It is possible to manually enter DNS servers in your router and bypass your ISP for this service. Using a free service like provides extra features like adult supervision of the sites that can be viewed in your home, based on settings in your account. Strangely, this service is faster than the the DNS from the ISP.

Don Marang
Vinux Software Development Coordinator (

There is just so much stuff in the world that, to me, is devoid of any real substance, value, and content that I just try to make sure that I am working on things that matter.
Dean Kamen

From: "Humberto Rodriguez" <sub@xxxxxxxxxxxxxxx>
Sent: Wednesday, March 02, 2011 9:03 PM
To: <programmingblind@xxxxxxxxxxxxx>
Subject: Re: a bit ot: servers

DNS stands for Domain Name Server. Internet works on IP addresses and when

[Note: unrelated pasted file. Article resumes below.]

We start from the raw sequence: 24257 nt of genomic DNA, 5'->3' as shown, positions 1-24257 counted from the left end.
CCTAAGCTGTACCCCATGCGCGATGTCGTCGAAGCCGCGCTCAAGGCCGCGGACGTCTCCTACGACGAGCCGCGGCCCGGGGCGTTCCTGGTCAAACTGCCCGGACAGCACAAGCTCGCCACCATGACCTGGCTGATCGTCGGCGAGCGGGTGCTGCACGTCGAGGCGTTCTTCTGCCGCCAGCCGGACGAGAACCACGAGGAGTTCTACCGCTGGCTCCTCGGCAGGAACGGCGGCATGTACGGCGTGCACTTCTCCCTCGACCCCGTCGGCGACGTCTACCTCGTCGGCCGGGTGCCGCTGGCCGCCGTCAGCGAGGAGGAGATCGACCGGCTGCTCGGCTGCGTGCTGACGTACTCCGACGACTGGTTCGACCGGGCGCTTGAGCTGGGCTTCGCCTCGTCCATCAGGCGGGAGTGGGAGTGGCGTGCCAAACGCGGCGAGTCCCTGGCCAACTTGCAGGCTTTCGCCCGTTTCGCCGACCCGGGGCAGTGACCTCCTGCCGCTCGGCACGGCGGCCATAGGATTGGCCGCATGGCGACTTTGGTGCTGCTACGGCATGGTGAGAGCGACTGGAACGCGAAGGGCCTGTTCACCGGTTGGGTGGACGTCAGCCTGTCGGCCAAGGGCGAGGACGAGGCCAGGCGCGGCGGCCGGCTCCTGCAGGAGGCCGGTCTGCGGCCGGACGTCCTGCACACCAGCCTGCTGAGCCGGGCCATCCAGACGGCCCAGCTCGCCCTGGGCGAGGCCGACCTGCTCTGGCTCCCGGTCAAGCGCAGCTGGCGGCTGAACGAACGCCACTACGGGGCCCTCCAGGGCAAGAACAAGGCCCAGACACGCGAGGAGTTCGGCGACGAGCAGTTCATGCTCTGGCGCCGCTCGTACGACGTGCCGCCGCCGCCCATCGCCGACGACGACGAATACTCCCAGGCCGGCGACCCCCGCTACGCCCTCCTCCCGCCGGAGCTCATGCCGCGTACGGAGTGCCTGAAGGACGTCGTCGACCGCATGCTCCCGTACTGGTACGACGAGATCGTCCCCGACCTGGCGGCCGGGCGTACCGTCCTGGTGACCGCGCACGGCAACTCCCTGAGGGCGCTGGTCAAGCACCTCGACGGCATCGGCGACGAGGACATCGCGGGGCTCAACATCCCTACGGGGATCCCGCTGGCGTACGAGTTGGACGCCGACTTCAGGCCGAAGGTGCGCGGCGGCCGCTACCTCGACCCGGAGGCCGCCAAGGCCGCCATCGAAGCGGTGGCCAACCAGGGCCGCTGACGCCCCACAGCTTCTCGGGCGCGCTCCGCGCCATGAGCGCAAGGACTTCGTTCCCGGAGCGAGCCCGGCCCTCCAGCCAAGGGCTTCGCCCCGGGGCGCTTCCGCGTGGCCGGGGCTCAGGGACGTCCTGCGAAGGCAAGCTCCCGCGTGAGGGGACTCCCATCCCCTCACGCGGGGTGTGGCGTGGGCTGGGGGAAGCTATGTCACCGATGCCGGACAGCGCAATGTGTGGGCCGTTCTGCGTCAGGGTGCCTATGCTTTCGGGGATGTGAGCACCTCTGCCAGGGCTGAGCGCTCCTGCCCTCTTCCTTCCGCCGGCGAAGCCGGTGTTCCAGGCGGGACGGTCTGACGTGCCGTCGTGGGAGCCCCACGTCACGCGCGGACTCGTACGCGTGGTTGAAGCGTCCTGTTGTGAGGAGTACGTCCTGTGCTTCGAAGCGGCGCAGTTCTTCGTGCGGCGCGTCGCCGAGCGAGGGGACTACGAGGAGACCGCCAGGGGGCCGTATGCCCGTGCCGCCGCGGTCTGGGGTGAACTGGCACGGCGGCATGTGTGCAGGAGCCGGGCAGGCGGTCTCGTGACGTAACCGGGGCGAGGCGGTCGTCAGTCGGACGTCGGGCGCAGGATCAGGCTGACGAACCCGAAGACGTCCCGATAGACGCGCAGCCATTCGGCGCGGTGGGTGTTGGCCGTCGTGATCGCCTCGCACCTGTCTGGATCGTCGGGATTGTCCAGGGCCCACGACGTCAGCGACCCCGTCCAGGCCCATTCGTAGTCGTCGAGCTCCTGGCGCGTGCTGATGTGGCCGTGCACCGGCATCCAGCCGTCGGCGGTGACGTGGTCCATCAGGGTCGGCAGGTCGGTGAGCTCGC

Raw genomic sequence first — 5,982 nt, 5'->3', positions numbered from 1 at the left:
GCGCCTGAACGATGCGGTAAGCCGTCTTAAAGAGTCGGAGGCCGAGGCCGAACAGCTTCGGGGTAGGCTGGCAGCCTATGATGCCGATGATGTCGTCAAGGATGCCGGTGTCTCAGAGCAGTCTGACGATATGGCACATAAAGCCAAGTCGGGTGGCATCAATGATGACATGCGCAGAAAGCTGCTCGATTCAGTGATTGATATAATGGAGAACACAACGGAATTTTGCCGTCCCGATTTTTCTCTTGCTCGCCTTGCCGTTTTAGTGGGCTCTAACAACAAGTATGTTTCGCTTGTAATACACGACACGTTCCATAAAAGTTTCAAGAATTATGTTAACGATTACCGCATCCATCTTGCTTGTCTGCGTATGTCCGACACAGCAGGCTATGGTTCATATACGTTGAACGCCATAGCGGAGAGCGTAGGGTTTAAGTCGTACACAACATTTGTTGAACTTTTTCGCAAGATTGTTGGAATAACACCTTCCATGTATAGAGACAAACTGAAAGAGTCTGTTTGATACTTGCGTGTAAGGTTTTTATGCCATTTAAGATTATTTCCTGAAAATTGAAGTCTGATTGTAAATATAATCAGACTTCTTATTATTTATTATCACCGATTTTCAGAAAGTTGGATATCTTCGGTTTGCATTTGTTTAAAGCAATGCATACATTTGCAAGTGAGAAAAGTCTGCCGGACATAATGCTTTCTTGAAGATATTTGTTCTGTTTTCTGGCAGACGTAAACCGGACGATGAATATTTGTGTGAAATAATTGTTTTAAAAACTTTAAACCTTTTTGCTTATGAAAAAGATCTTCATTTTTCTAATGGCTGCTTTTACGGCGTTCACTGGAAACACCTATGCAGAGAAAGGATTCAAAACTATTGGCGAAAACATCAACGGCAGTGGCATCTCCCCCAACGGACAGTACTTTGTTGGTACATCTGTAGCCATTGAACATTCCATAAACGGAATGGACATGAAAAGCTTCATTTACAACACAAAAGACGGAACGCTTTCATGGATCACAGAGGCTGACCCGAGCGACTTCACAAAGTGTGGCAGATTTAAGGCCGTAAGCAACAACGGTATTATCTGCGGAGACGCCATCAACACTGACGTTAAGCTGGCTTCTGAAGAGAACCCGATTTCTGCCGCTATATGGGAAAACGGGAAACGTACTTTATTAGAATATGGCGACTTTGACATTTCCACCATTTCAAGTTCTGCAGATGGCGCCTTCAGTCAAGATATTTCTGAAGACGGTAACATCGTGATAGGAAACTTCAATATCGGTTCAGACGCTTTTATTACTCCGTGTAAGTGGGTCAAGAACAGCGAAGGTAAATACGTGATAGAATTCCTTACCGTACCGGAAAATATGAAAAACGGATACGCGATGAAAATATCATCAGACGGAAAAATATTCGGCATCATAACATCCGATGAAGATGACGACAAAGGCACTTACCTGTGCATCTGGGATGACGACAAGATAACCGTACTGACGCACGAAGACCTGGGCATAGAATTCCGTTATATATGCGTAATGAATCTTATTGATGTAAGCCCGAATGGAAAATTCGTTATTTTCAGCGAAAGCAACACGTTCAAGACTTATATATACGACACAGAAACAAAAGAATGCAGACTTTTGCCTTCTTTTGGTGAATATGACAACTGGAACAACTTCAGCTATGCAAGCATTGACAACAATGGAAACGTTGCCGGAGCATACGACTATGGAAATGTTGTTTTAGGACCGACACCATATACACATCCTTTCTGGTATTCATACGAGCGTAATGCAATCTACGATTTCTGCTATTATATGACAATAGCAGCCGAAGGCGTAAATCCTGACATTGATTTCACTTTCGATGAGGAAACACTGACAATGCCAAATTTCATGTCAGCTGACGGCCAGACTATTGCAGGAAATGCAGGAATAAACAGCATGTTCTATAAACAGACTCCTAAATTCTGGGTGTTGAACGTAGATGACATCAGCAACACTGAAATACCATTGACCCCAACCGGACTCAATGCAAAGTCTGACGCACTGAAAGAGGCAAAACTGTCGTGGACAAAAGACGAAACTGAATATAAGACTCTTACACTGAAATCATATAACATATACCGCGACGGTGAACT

we request a domain for example, on the address bar of the browser, an FTP
client or an email server, there is a server for that domain extension, for
example a .com domain, which receives the request and through DNS entries,
knows which DNS server to send it to; and the DNS server will in turn send
it to the host that handles that domain, either as a host or virtual host.
The host server knows which account and protocol to send the request to,
whether a dedicated or shared server.


----- Original Message ----- From: "Littlefield, Tyler" <tyler@xxxxxxxxxxxxx>
To: <programmingblind@xxxxxxxxxxxxx>
Sent: Wednesday, March 02, 2011 8:37 PM
Subject: Re: a bit ot: servers

| The point of a nameserver is to provide redundancy; if one fails, there